Hydroelectric power has been important to parts of the United States for many years. But it’s difficult to build new dams now because they often are controversial for environmental reasons and they already have been built at many of the best sites. A new proposal from a Phoenix company to put two new dams near the Grand Canyon certainly is controversial, and for good reason.
Pumped Hydro Storage LLC has asked the Federal Energy Regulatory Commission to start a dam project on the Little Colorado River. Two dams would be on the Navajo Nation near the eastern border of the Grand Canyon.
The project would run water between the dams only 4 miles above the confluence of the Little Colorado and Colorado rivers and through that, generate electricity. Both dams would form reservoirs, one of them 2 miles long. The water tied up by the project would total 13,000 acre-feet.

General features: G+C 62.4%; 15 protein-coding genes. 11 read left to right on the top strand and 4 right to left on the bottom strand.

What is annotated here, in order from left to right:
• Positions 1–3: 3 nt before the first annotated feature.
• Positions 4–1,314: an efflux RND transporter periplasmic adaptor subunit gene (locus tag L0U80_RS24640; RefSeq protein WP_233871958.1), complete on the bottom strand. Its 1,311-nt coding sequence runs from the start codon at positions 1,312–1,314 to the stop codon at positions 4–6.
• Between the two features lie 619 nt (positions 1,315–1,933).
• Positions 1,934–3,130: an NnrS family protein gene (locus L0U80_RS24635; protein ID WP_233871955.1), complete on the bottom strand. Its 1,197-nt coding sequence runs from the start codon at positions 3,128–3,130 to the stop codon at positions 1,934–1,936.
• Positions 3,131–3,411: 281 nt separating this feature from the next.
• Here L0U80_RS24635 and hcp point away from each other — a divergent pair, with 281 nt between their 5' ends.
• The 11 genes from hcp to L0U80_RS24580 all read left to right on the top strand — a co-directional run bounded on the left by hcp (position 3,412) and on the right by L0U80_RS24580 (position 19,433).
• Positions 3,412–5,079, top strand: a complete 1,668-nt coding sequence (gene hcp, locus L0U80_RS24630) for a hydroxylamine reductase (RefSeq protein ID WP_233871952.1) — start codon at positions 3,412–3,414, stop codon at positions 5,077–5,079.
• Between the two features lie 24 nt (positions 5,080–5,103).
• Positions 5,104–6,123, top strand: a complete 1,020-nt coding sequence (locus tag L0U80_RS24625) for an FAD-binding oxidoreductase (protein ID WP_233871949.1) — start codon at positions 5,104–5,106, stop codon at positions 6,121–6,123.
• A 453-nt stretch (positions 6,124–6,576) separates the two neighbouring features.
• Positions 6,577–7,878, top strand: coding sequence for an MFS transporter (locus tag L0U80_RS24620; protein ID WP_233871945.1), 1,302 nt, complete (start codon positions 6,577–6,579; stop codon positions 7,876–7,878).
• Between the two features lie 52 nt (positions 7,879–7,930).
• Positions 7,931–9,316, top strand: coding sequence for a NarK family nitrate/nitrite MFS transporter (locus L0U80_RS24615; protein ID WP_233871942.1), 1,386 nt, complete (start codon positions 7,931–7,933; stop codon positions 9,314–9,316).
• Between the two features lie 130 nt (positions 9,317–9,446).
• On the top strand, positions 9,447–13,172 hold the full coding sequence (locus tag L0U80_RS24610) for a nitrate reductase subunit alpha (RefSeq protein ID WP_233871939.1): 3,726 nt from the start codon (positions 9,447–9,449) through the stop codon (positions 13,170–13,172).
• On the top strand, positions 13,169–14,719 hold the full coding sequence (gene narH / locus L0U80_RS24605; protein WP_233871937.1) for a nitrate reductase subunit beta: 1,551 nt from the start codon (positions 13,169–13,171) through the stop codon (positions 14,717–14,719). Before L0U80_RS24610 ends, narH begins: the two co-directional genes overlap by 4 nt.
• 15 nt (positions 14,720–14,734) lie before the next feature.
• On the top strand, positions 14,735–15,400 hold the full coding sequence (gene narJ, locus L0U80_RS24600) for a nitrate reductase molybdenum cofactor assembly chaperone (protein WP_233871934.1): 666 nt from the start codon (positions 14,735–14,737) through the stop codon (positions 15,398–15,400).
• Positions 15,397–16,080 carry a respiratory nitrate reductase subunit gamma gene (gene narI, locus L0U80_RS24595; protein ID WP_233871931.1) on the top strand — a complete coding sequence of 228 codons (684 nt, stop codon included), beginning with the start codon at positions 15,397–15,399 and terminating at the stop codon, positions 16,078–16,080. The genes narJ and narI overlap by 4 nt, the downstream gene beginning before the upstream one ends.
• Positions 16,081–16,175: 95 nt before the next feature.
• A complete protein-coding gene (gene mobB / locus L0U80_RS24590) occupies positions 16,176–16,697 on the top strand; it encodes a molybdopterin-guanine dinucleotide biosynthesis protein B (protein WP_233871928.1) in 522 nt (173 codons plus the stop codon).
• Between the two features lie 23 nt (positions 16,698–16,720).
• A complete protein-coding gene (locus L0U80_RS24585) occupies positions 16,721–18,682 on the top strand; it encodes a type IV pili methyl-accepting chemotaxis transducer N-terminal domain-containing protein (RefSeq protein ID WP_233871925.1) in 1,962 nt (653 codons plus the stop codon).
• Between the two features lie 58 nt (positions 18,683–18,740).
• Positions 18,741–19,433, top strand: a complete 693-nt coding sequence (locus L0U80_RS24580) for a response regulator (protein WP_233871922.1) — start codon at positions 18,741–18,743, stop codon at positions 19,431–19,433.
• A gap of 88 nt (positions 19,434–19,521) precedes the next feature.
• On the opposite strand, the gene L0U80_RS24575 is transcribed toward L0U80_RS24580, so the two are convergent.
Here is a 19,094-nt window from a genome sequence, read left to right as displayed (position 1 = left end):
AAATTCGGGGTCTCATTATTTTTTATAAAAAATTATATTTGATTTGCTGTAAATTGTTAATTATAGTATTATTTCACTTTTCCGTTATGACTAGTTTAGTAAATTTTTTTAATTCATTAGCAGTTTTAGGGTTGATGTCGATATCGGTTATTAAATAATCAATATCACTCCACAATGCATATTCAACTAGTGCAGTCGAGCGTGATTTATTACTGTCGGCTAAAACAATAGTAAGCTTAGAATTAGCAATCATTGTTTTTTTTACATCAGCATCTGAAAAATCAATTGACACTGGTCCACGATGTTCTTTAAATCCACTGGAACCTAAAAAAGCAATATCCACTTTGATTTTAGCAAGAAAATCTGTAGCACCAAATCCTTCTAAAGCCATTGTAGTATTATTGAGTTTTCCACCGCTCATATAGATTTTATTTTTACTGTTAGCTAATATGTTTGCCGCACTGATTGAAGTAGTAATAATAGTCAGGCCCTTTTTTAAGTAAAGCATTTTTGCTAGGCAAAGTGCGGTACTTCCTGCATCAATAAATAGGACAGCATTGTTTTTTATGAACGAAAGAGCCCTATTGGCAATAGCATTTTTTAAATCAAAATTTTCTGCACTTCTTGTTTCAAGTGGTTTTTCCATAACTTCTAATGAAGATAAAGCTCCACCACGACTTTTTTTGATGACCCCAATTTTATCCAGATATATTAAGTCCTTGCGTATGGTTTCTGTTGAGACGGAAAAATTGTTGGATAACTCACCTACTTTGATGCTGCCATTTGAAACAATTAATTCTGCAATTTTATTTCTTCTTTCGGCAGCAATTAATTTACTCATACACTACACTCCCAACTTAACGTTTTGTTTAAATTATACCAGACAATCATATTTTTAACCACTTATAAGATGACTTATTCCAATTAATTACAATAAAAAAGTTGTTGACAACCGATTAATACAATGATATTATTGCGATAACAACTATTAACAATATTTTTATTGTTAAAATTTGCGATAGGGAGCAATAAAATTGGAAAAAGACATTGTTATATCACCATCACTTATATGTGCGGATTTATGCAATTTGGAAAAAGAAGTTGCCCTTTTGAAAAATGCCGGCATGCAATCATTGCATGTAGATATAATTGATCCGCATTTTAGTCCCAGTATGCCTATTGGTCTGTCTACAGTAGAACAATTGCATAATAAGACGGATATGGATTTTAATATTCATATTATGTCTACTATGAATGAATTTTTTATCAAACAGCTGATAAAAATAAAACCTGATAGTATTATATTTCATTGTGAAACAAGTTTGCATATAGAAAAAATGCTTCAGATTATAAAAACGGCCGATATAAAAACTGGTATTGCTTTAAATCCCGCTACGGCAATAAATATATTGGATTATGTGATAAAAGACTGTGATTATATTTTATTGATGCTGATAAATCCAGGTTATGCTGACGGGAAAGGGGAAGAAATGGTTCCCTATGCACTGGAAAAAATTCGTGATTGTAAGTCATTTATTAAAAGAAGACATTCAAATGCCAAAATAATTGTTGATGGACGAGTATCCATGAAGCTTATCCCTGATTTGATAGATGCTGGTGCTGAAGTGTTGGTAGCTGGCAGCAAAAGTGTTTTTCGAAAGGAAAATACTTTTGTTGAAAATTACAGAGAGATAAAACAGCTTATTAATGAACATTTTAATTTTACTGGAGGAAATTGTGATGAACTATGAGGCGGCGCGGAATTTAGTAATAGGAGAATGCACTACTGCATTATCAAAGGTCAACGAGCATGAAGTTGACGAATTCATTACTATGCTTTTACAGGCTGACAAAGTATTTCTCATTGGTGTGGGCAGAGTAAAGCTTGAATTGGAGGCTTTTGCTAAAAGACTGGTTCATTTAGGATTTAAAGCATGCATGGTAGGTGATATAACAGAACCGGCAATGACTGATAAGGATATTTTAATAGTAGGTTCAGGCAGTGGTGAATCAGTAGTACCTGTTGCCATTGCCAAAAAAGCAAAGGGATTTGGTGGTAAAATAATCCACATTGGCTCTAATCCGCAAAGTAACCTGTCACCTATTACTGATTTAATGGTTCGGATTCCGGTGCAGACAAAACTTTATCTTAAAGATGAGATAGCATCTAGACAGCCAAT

The company was formed this year and obviously has an arrangement with the Navajo Nation. Meanwhile, a sacred site of the Hopi Tribe, which often has been in conflict with the Navajos, is nearby.
Dams have been proposed unsuccessfully in that area in the past. One of the objections was trapping of sediment that would affect beaches and fish habitat downstream. Another objection is industrialization of a significant remote area.
An argument in favor of the project is that it would offer jobs when many are being lost because of the shutdown of the coal-fired Navajo Generating Station and a related coal mine. Hydropower may have environmental drawbacks, but it does not affect air quality.
The United States and world are switching more and more to use of renewable energy. While that is very important, most of it has some negative aspect, including that it blocks views and in the case of wind power, birds are affected. Some of those effects will have to be accepted, but building new dams in sensitive areas requires careful scrutiny.